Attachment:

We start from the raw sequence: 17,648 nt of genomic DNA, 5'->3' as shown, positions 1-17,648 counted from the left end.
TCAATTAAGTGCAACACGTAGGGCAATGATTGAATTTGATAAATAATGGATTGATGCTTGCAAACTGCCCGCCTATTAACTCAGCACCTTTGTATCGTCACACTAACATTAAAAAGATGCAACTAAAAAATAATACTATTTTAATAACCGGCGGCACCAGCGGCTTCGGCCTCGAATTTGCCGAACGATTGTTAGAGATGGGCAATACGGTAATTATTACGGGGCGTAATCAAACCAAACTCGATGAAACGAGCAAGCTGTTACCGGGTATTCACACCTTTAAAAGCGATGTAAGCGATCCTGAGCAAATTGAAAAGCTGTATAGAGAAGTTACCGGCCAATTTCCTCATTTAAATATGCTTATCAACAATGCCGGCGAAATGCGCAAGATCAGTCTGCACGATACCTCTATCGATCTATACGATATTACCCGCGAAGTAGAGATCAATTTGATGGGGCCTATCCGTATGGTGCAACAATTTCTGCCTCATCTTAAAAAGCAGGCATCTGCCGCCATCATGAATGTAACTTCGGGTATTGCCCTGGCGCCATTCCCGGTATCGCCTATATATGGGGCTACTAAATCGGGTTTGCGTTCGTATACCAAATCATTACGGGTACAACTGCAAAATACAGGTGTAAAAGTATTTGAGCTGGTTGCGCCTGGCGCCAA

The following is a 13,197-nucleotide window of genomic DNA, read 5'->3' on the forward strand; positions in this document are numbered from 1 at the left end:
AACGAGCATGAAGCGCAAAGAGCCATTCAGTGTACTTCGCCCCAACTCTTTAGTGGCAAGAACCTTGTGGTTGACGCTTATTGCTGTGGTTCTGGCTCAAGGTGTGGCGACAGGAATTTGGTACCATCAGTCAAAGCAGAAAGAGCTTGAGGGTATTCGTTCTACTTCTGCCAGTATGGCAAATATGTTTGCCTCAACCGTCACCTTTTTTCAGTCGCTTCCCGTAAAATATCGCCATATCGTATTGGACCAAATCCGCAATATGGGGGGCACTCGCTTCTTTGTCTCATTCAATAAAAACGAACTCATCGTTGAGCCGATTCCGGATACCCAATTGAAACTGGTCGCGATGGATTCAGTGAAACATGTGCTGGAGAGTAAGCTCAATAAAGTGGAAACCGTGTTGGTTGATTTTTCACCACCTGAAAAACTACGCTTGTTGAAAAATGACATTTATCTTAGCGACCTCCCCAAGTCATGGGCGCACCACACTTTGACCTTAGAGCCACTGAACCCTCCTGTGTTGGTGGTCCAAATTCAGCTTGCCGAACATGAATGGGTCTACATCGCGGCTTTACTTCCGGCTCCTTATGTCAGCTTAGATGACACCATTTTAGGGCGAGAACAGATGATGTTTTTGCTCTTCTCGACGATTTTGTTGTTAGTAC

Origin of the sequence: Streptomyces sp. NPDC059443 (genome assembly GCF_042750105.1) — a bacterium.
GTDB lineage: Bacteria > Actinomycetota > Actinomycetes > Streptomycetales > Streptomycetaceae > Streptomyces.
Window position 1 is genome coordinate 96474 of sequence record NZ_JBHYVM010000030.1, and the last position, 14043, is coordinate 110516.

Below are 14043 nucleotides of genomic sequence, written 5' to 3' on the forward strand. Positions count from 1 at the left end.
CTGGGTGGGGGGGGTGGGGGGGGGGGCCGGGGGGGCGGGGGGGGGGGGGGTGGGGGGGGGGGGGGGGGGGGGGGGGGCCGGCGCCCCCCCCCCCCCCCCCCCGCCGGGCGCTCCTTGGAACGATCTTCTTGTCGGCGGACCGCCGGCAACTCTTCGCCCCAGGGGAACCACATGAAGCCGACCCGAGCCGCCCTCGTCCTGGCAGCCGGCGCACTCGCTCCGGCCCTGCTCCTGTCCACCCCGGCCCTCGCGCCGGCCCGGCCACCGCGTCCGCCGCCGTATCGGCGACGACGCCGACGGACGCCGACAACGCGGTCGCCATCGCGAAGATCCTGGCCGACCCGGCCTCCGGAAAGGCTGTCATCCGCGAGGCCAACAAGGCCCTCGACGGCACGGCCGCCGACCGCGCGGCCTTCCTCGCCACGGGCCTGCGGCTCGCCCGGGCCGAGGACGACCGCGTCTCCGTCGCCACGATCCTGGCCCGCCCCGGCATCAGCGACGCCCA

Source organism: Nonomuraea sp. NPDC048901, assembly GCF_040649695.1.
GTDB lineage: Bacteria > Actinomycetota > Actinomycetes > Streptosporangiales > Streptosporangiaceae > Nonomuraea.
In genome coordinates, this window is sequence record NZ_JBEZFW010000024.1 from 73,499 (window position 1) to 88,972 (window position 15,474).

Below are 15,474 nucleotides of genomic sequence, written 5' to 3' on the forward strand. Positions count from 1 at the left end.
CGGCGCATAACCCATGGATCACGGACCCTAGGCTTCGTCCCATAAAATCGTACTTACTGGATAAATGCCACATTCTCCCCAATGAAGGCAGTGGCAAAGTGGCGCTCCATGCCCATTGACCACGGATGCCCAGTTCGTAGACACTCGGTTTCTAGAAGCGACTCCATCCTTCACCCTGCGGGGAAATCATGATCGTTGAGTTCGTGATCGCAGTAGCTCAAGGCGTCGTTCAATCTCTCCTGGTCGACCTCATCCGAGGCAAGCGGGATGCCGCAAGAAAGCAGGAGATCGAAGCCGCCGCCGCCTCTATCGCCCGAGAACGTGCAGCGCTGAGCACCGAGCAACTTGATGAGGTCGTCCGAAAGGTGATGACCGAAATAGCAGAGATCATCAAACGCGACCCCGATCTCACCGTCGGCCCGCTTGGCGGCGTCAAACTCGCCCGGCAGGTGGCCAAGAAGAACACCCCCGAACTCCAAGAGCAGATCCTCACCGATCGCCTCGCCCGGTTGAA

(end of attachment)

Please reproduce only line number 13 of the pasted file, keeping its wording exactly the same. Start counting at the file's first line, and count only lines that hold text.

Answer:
Below are 15,474 nucleotides of genomic sequence, written 5' to 3' on the forward strand. Positions count from 1 at the left end.